And, honestly, i think we would have to have a serious discussion about whether she was even wrong to do it…he’s probably leading the whole gang to ruin, he has (perhaps) broken his own promises to her assuming he ever vowed to love and cherish her…so is it a bad thing to stop him?

I mean, obviously, honor among thieves, group loyalty, etc.–it’s a hideous betrayal and none of them would ever forgive her. You don’t turn on your family/gang, and that’s one of the most fundamental principles of human social interaction. But we’re not talking about people with a lot of moral ground to stand on, so would it really be, objectively, WRONG of her to turn on him?

Based purely on wild speculation (I don’t know anything about whether this actually happens or not) I’m inclined to say yes, it would be wrong, but more because it would hurt the rest of the gang (who, if they don’t turn him in themselves, all probably have their own warrants out) than because she owes Dutch any personal loyalty.

Hm. Again, wild speculation about something that may or may not actually happen.

Butch:

Well, you gotta think someone is going to take that offer at some point. We’ve already seen two people asked why they didn’t: Dutch asks Arthur, Arthur asks Charles after Charles saves Arthur in the corn fields. It’s got to be only a matter of time before someone goes “You know….”

Even if not Molly, someone.

Feminina:

“Hey, yeah…why DIDN’T I take that offer?”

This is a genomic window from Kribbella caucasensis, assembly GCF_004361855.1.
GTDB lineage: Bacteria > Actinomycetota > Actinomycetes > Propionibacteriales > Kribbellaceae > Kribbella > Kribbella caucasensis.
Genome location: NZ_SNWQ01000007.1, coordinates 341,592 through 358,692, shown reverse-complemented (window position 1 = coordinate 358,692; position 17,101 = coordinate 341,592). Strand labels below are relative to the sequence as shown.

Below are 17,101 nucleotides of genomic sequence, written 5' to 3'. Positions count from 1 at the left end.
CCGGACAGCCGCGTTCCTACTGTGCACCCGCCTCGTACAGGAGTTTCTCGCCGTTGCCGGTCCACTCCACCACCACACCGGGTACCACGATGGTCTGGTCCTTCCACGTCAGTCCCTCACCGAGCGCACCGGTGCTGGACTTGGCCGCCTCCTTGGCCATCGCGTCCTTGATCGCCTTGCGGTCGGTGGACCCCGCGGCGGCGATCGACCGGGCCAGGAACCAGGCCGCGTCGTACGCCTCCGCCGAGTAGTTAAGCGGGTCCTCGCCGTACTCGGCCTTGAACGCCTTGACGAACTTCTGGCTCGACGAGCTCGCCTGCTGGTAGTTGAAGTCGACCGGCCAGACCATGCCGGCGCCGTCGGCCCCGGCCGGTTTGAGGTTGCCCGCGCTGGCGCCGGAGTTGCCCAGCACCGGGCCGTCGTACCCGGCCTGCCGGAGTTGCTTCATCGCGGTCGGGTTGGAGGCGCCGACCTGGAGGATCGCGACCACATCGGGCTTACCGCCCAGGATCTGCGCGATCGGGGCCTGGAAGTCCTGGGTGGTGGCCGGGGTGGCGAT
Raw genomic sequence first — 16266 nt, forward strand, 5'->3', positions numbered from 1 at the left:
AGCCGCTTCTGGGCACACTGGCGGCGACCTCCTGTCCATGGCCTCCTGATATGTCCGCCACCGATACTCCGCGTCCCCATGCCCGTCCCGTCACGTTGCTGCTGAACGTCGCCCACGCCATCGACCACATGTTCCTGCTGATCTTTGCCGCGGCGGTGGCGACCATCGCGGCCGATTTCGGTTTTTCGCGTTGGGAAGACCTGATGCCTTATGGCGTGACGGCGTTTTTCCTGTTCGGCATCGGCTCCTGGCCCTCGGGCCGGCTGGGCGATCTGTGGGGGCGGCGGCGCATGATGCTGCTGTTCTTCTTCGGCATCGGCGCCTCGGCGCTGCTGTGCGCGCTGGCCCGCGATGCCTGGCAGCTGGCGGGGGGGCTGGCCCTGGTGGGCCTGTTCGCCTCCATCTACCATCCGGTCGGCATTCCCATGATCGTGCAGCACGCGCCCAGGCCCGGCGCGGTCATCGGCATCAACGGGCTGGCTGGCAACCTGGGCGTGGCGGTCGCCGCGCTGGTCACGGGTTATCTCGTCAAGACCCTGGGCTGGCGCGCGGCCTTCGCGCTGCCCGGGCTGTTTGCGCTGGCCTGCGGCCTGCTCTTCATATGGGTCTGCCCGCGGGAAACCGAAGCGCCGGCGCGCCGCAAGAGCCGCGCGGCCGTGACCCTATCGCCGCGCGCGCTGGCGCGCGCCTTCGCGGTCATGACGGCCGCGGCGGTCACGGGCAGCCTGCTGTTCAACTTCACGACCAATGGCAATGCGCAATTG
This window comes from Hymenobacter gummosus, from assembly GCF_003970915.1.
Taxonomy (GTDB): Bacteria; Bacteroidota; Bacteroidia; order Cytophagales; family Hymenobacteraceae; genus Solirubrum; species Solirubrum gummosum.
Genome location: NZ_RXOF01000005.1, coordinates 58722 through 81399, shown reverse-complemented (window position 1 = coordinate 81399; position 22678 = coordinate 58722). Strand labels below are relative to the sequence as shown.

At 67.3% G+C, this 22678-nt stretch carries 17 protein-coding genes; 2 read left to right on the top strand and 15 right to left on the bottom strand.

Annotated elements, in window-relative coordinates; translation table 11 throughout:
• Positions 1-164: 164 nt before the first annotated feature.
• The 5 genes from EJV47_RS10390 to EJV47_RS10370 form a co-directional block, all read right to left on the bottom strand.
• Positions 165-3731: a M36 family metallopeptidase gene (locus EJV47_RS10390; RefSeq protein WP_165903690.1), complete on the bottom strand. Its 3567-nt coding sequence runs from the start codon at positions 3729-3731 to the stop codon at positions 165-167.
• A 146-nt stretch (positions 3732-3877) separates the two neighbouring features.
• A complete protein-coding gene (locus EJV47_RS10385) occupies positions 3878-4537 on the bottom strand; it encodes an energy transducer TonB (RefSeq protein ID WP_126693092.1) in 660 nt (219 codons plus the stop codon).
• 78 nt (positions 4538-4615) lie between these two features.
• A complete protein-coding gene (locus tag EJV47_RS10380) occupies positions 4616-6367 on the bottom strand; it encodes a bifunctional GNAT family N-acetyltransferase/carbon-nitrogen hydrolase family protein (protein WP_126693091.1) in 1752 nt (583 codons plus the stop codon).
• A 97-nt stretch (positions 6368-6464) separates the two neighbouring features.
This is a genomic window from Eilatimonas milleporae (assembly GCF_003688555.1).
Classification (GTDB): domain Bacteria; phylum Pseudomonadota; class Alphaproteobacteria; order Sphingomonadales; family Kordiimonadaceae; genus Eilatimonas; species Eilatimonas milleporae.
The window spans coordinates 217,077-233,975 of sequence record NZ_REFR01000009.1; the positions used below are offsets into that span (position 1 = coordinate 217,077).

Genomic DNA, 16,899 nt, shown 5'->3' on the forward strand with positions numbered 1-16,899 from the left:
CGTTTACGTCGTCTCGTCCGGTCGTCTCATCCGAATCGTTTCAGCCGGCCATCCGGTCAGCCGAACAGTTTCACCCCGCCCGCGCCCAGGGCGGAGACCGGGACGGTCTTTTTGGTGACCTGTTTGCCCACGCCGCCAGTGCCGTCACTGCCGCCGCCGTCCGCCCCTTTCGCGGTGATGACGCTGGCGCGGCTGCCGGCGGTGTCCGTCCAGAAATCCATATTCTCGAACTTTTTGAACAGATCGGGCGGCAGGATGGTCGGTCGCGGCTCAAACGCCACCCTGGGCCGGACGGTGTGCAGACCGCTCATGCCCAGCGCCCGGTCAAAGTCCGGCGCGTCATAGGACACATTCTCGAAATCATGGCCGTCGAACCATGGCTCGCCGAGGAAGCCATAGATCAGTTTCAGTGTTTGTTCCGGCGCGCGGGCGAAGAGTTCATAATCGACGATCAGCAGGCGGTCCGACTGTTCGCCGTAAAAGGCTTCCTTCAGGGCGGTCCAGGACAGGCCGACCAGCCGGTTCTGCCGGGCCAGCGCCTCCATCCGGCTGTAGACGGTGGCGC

Tell you one thing: it’s not going to be Kieran.

Butch:

I agree. Game’s saying something, there.

Feminina:

Is it ever.

Butch:

You must admit, your issues with this game aside, it is good on the bloggage.

Feminina:

Hotmail admitting it has no idea what we’re talking about:

“I can’t take it.”
“Thank you for the comments.”
“It’s a good one.”

I mean…I guess “it’s a good one” applies? Like, “yeah, you’re right, it’s a good one for bloggage.”

Don’t quit your day job, Hotmail.

I can’t take it.

Butch:

Rare that hotmail derails before we do.

Feminina:

We had an unusually focused day, it’s true. Except for…the thing that shall not be mentioned.

Butch:

I’ll reward myself with one game…..just one…..preciiiiiiousssssss…..

Feminina:

No! Fight it! Back on the treadmill!

Butch:

Sorry, sorry, sorry. You’re right. Phew. That was close.

Ironically, Meatball, who is doing his spelling game, just asked me to help him spell “madness.”

Feminina:

Nice work, Meatball. Wrap it all up for us.

Tea and Fast-Travel: The Basis of Friendship

Puncherson_64LadyBrain_64

Some minor spoilers for Red Dead Redemption 2

Butch:

Ok, phew. Played.

TWO missions, no less! Rescued Trelawny (or whatever), and was annoyed in the cornfields. I still think that guy is someone we’d care about more if we had played the other games, but, as I haven’t played the other games, I still don’t know what to make of him. Then I set a whole mess of tobacco on fire, and I kinda liked that. The tension built by being in the wagon, the sneaking at night, the way the fire and smoke made things so hellish, nice stuff. Although, I confess, I had the stupidest “death” in all my game career. I could NOT figure out how to untie the horse from the coach, and Sean ran away, and I failed.

Now that’s stupid.

Still, good mission. Well, good mission if you overlook the lack of themes. I’m STILL not sure what to make of the two families.